Sycamore’s ‘Mr. Pumpkin’ dies Friday

By Melissa Mastrogiovanni

The man whose front lawn display of pumpkins eventually turned into the Sycamore Pumpkin Festival, Wally Thurow – affectionately known as Mr. Pumpkin – died Friday.

“On behalf of the Sycamore Pumpkin Fest Committee, we are saddened of the passing of Mr. Thurow – affectionately known as Mr. Pumpkin,” said Jerry Malmassari, president of the Sycamore Pumpkin Festival Committee. “Wally’s inspiration grew from a small display to a festival that has provided inspiration and entertainment to five generations of Sycamore and DeKalb County residents. Our deepest sympathies go out to his wife Jan and all family members. His inspiration for creativity and fun will continue on and he will never be forgotten. While Wally has not participated directly on the arrangement of the Festival for several years, his appearance in top hat and tails along with his high wheel bike were truly the sights the festival was ready to begin. He will be sincerely missed.”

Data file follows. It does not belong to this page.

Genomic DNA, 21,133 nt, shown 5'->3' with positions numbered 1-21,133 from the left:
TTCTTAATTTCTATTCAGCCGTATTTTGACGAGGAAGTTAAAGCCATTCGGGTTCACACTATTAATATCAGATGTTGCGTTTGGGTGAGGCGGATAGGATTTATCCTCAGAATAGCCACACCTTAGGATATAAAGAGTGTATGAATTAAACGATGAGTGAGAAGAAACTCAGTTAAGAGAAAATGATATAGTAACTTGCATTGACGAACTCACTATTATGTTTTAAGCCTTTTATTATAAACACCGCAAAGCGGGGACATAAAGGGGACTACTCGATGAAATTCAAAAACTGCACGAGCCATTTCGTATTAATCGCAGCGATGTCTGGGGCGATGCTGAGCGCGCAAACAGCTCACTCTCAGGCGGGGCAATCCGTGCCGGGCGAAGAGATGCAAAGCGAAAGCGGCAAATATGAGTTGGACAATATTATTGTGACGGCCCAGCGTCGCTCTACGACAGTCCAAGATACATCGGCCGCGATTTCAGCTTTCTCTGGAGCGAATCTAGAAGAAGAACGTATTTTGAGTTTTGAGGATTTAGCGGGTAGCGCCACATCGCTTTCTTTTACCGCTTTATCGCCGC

According to the Sycamore Pumpkin Festival’s website, Thurow began displaying a few decorated pumpkins on his lawn in 1956. In 1962, through the collaborative efforts of Thurow and the Sycamore Lions Club, the Sycamore Pumpkin Festival became an annual official celebration.

“He knew from day one that this would take off,” said Tom Oestreicher, Genoa-Kingston High School teacher writing a biography on Wally Thurow.

Oestreicher said Thurow’s dedication to and promotion of the Pumpkin Festival led to it’s wide acclaim. Each year the festival draws 150,000 to 250,000 people and is one of the largest festivals in Illinois – outside of Chicago -, Oestreicher said.

The Sycamore Pumpkin Festival provides an opportunity for DeKalb County non-profit organizations to participate in fund-raising activities.

Oestreicher’s biography of Thurow will focus on the 50 year history of the festival and how it grew. Oestreicher said he is dedicating the last chapter of his book as a memoriam to Thurow and is hoping to have the manuscript done by June 1.

“Our family would like to thank everyone for the kind words and prayers we have received,” said Thurow’s granddaughter Amie Schwellenbach, on the Sycamore Pumpkin Festival’s Facebook page. “He may be gone, but the legacy he has left in Sycamore will live on.”